Endodontic dentistry to remove infection and save natural teeth

Endodontics, also known as root canal therapy, involves the removal of infected pulp from the innermost part of the tooth. This prevents the infection from spreading and can help save a tooth that may otherwise have to be extracted.

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Why do I need root canal therapy?

The pulp inside your tooth is made up of soft tissue, including nerves and blood vessels, and extends from the crown to the tips of the root. Damage to the pulp is normally caused by decay, a deep filling or trauma to the tooth, and leads to infection forming. The symptoms can include pain, increased sensitivity to temperature, discolouration of the affected tooth, a metallic taste, gum tenderness or swelling.

Root canal therapy is needed to remove the infected pulp and restore your tooth to full function again, with no pain.

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What is involved in root canal therapy?

Root canal therapy usually requires several appointments and will depend on the type of tooth being treated. When the tooth has been prepared, it will be covered and temporarily restored until the next appointment.

The infected pulp is removed under a local anaesthetic and the root canals are flushed with an anti-bacterial solution. The canals are expertly shaped with tiny, flexible instruments and washed again to remove any debris.

The freshly cleaned root canals are then filled to seal the tooth and prevent bacteria from entering. The tooth is finally topped off with a permanent filling or crown to help restore tooth shape and functionality.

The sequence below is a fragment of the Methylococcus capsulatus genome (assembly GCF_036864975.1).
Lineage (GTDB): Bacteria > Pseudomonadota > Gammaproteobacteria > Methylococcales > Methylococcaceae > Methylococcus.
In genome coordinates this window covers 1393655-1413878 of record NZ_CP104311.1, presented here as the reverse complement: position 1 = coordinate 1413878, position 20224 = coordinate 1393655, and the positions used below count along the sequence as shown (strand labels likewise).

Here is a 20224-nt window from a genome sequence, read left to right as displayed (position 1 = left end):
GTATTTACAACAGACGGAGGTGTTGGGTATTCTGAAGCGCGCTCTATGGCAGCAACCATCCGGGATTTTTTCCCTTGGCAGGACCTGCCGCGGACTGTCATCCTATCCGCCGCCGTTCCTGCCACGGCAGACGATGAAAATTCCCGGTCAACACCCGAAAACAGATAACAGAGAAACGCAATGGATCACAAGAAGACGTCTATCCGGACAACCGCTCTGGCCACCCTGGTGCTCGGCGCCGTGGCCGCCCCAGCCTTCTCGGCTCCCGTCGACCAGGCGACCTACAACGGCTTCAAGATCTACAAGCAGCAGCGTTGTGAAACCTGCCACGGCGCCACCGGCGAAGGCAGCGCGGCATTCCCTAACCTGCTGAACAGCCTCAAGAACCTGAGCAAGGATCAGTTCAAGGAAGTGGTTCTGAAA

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Frequently asked questions:

  • If looked after properly, your root canal treated tooth should remain trouble-free. Treat it just like your other natural teeth, with an excellent regular brushing and flossing routine at home. You should also make sure you visit your dentist for check up appointments so they can keep an eye on your treated tooth.

  • Root canal therapy has quite an unfair reputation for being painful, with many patients anxious at the prospect of treatment. We use local anaesthetic to minimise your discomfort and ensure the area around your affected tooth is completely numb. You will likely find the procedure no more painful than having a standard filling, and feel a great sense of relief that you are no longer in pain from your infected tooth.

  • Once you have an infected tooth, the only alternative to root canal treatment is to remove the tooth itself. We view this as a last resort, as we prefer to ensure we have done all we can to save your natural tooth before resorting to extraction. Although it does relieve your pain quickly, removing a tooth has further implications, affecting the alignment of your remaining teeth, leaving your gum vulnerable. Replacing your missing tooth with a dental restoration also incurs additional costs.

Please contact us to find out more or to book an appointment

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